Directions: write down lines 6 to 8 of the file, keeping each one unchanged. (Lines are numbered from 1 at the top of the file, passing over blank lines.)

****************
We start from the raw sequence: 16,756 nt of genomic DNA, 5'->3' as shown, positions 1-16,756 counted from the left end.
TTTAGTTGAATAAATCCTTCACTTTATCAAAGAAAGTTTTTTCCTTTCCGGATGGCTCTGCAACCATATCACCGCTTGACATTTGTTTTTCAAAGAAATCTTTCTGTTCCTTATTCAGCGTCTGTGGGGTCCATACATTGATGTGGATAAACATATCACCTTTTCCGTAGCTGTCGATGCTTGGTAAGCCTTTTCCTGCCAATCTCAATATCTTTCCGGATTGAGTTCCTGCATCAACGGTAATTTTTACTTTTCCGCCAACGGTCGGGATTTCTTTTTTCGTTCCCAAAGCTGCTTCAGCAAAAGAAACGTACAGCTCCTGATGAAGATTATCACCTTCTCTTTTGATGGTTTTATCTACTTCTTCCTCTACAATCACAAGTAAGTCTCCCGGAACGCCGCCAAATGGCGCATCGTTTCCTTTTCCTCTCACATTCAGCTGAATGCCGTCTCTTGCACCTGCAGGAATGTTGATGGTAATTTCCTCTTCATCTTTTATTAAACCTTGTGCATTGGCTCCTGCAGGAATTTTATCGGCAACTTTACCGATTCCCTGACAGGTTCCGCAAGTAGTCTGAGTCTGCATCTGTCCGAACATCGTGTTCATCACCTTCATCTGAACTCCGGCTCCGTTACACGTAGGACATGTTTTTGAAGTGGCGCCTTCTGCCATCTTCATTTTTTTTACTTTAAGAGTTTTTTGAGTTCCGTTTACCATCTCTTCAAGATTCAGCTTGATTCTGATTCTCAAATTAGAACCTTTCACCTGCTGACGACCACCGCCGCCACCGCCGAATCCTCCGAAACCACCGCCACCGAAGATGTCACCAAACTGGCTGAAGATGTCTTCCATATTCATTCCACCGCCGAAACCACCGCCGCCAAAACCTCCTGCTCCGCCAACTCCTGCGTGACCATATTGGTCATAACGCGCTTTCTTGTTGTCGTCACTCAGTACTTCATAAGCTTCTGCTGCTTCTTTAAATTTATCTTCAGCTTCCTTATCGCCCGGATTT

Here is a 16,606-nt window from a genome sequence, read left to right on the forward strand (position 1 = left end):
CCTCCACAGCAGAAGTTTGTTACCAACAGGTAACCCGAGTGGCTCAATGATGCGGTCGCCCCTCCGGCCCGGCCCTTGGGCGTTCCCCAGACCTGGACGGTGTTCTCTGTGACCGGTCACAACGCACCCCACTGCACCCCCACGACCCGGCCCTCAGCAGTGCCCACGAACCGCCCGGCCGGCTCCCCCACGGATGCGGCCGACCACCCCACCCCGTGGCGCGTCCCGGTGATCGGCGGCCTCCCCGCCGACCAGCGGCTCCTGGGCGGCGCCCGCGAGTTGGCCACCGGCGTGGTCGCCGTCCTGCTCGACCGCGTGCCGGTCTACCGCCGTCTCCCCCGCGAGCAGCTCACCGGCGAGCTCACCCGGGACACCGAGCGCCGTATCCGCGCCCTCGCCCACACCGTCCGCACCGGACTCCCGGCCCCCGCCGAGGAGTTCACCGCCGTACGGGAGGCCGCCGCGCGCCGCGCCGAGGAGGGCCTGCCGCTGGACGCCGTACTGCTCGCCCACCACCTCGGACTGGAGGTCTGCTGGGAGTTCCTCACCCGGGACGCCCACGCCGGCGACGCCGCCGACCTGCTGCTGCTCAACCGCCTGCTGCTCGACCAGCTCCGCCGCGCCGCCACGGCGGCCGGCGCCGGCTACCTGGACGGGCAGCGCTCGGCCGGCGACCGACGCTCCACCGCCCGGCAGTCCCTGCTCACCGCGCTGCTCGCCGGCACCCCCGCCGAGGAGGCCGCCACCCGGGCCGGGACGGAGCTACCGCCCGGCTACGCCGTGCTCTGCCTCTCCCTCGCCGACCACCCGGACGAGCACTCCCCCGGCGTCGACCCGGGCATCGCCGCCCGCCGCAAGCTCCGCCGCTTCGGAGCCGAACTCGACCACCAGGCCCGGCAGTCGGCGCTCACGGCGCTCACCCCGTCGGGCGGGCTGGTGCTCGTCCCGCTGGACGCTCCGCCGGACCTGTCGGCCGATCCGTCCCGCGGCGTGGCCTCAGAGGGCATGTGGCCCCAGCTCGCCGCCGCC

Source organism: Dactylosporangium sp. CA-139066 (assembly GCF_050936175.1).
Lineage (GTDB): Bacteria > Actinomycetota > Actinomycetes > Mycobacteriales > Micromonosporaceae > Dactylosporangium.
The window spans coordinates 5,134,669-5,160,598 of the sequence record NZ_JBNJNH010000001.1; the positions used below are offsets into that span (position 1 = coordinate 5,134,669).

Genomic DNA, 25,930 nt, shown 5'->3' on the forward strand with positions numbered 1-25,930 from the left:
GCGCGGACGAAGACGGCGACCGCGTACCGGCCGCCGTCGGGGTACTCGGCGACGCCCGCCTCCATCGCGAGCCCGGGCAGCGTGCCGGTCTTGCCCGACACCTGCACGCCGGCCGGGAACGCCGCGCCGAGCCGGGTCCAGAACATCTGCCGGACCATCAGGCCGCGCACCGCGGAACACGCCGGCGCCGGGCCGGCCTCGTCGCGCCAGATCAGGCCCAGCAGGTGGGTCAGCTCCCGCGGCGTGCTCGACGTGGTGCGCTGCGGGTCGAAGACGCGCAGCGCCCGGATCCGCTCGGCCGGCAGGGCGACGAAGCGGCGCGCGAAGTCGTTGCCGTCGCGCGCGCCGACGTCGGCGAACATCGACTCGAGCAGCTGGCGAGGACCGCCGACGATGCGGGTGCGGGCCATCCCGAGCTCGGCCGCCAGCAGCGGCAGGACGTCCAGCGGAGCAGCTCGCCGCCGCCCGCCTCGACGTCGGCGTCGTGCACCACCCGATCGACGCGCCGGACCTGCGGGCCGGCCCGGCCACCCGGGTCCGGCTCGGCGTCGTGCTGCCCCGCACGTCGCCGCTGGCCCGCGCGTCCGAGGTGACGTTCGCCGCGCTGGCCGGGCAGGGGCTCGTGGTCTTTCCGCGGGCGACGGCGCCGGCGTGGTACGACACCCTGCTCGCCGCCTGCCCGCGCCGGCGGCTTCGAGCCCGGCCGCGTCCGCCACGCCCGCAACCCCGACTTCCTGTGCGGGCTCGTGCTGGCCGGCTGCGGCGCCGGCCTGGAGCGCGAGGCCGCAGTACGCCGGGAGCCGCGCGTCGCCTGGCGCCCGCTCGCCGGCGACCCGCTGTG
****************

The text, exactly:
Lineage (GTDB): Bacteria > Actinomycetota > Actinomycetes > Mycobacteriales > Micromonosporaceae > Dactylosporangium.
The window spans coordinates 5,134,669-5,160,598 of the sequence record NZ_JBNJNH010000001.1; the positions used below are offsets into that span (position 1 = coordinate 5,134,669).

Genomic DNA, 25,930 nt, shown 5'->3' on the forward strand with positions numbered 1-25,930 from the left: